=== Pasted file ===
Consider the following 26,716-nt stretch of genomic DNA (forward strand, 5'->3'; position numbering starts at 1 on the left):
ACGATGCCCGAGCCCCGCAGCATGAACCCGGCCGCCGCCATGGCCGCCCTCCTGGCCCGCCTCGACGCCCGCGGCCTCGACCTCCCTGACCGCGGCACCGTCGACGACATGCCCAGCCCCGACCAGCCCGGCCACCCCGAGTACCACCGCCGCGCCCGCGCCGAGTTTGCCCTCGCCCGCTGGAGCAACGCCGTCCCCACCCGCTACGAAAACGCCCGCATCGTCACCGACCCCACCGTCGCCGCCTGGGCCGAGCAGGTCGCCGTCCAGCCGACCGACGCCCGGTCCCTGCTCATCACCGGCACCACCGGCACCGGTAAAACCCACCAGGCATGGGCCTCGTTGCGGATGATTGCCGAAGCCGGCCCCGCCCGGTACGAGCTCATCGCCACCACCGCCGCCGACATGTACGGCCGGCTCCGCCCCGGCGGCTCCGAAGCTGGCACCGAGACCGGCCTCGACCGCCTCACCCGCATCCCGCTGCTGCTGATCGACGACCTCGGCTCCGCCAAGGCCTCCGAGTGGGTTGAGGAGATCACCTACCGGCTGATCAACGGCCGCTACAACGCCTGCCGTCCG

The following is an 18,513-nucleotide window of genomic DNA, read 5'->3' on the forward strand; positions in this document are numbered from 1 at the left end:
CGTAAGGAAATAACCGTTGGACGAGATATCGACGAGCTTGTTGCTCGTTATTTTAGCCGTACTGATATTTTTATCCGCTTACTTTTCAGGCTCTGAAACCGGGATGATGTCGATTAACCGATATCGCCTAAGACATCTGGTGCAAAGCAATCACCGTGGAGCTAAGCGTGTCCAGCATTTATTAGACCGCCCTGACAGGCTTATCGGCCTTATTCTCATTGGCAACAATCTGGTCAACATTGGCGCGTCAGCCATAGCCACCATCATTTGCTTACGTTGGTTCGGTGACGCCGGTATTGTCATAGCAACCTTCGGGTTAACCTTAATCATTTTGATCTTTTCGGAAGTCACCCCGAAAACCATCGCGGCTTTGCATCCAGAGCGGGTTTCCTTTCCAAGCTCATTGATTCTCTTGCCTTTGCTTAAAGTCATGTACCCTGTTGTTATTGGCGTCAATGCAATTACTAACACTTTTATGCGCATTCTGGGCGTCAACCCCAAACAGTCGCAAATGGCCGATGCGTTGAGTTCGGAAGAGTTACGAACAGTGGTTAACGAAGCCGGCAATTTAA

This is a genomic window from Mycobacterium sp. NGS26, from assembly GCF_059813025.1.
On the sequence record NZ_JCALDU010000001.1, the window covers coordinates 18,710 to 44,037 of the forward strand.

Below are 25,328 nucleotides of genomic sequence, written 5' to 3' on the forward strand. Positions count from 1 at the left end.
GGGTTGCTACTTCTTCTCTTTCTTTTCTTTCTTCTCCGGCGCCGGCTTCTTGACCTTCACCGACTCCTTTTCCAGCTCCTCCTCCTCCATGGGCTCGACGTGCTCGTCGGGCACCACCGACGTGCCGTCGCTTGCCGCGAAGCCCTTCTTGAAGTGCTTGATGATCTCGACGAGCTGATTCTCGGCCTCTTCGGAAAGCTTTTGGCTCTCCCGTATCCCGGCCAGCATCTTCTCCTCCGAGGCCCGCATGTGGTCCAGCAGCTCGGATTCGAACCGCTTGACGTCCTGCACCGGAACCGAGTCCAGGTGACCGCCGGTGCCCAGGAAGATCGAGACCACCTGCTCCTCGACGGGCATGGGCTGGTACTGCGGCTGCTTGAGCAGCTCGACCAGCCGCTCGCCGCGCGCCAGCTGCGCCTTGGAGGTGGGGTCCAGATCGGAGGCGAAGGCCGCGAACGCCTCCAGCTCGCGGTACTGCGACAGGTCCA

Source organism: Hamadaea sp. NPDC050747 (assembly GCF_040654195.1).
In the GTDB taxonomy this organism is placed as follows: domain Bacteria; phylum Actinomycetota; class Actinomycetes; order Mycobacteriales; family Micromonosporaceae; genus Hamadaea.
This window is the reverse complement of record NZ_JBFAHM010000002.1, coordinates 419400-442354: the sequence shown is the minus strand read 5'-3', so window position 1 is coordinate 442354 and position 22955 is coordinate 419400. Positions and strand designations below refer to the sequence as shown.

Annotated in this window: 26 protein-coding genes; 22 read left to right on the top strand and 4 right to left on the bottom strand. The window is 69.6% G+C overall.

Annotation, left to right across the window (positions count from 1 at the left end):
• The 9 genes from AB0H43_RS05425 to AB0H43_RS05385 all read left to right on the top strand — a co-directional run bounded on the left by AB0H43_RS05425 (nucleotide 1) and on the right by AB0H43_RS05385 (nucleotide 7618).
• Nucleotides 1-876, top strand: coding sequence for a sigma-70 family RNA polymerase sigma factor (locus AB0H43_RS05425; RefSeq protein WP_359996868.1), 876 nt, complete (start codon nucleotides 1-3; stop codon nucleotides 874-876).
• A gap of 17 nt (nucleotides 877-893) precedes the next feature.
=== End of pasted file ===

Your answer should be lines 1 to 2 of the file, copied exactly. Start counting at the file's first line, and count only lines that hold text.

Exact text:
Consider the following 26,716-nt stretch of genomic DNA (forward strand, 5'->3'; position numbering starts at 1 on the left):
ACGATGCCCGAGCCCCGCAGCATGAACCCGGCCGCCGCCATGGCCGCCCTCCTGGCCCGCCTCGACGCCCGCGGCCTCGACCTCCCTGACCGCGGCACCGTCGACGACATGCCCAGCCCCGACCAGCCCGGCCACCCCGAGTACCACCGCCGCGCCCGCGCCGAGTTTGCCCTCGCCCGCTGGAGCAACGCCGTCCCCACCCGCTACGAAAACGCCCGCATCGTCACCGACCCCACCGTCGCCGCCTGGGCCGAGCAGGTCGCCGTCCAGCCGACCGACGCCCGGTCCCTGCTCATCACCGGCACCACCGGCACCGGTAAAACCCACCAGGCATGGGCCTCGTTGCGGATGATTGCCGAAGCCGGCCCCGCCCGGTACGAGCTCATCGCCACCACCGCCGCCGACATGTACGGCCGGCTCCGCCCCGGCGGCTCCGAAGCTGGCACCGAGACCGGCCTCGACCGCCTCACCCGCATCCCGCTGCTGCTGATCGACGACCTCGGCTCCGCCAAGGCCTCCGAGTGGGTTGAGGAGATCACCTACCGGCTGATCAACGGCCGCTACAACGCCTGCCGTCCG